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Tony Bennett: Before the Good Life

Lousy gigs, mob ties & other tales: an excerpt from David Evanier's new bio

Tony Bennett at L.A.'s Capitol Studios, February 2011
Tony Bennett and fans, 1947. Photo courtesy of Wiley
Tony Bennett with his mother in 1945. Photo courtesy of Wiley

Tony Bennett’s latest album, Duets II (Columbia), moved 179,000 units in its first week, catapulting it to the top of the Billboard albums chart and making the 85-year-old artist the oldest performer in history to receive that honor. It was his first No. 1 LP, a credit to the project’s all-star assemblage of collaborators-Lady Gaga and Amy Winehouse, in her last recording appearance, among them-and to the main attraction’s inimitable style, gracious charm and cross-generational appeal.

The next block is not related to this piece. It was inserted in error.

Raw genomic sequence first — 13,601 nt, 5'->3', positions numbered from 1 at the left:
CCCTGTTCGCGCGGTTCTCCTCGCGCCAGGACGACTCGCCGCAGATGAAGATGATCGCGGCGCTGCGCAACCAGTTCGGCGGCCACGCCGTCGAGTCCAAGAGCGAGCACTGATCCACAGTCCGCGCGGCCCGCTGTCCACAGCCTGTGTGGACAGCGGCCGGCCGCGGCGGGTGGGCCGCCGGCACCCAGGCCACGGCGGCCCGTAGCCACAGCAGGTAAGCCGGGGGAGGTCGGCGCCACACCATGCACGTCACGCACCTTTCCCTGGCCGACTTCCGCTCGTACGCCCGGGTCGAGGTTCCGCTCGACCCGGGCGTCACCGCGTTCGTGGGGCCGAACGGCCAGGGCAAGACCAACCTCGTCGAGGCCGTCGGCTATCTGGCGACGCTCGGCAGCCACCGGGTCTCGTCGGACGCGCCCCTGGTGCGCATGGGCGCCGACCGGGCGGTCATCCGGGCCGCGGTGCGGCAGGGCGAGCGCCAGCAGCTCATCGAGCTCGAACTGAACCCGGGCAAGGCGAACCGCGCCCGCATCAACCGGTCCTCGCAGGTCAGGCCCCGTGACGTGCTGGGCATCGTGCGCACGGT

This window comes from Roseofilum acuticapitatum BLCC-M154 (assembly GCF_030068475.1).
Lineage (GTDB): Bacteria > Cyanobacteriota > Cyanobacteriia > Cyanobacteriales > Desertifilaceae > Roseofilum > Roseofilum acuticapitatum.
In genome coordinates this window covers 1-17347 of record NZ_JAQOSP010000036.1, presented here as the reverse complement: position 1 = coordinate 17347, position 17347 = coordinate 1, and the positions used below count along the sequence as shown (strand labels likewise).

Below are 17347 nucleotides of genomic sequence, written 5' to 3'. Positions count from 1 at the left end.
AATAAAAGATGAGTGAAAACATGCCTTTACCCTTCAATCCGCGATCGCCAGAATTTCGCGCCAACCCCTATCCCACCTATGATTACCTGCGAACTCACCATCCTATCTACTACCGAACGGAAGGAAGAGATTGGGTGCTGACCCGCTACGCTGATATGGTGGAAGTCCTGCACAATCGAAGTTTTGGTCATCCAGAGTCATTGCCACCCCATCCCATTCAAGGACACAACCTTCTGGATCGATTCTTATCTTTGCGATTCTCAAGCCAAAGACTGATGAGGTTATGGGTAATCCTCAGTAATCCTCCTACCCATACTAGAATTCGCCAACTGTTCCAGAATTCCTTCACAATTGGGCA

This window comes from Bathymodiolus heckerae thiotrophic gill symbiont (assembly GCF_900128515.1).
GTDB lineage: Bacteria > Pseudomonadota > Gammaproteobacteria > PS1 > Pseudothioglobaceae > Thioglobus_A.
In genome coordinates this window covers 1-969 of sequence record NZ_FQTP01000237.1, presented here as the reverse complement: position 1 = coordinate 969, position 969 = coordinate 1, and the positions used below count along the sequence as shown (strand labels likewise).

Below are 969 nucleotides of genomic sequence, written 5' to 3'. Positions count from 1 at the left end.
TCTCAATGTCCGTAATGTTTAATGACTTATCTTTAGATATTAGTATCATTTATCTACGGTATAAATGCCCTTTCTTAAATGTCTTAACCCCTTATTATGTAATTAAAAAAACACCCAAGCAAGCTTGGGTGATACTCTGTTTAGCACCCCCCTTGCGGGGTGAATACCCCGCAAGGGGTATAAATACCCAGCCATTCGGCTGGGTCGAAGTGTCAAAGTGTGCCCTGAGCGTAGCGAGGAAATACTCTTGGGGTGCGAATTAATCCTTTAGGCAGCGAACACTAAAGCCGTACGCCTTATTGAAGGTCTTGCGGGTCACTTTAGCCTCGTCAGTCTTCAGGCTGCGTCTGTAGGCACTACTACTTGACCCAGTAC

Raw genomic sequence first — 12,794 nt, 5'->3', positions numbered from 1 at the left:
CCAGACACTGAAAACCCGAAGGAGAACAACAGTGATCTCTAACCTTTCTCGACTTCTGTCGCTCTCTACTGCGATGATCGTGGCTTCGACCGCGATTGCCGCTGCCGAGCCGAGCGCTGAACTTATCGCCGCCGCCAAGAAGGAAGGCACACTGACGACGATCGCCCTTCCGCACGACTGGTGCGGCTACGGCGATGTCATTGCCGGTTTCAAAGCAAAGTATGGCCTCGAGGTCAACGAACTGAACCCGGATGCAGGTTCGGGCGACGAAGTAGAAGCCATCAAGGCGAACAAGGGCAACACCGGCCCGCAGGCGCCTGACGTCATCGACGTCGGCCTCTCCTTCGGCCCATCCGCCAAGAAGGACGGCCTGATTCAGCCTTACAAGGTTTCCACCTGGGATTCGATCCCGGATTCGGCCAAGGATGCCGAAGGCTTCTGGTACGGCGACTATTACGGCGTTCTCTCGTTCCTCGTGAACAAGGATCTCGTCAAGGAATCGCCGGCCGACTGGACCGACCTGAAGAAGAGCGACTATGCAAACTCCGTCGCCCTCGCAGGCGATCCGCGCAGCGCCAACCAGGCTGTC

But Bennett’s status as America’s greatest living crooner has been hard-earned. In this excerpt from the new biography All the Things You Are: The Life of Tony Bennett (Wiley), author David Evanier recounts the singer’s formative years, from the discouraging days following his military service through Mafia support and a career-changing encounter with Bob Hope.

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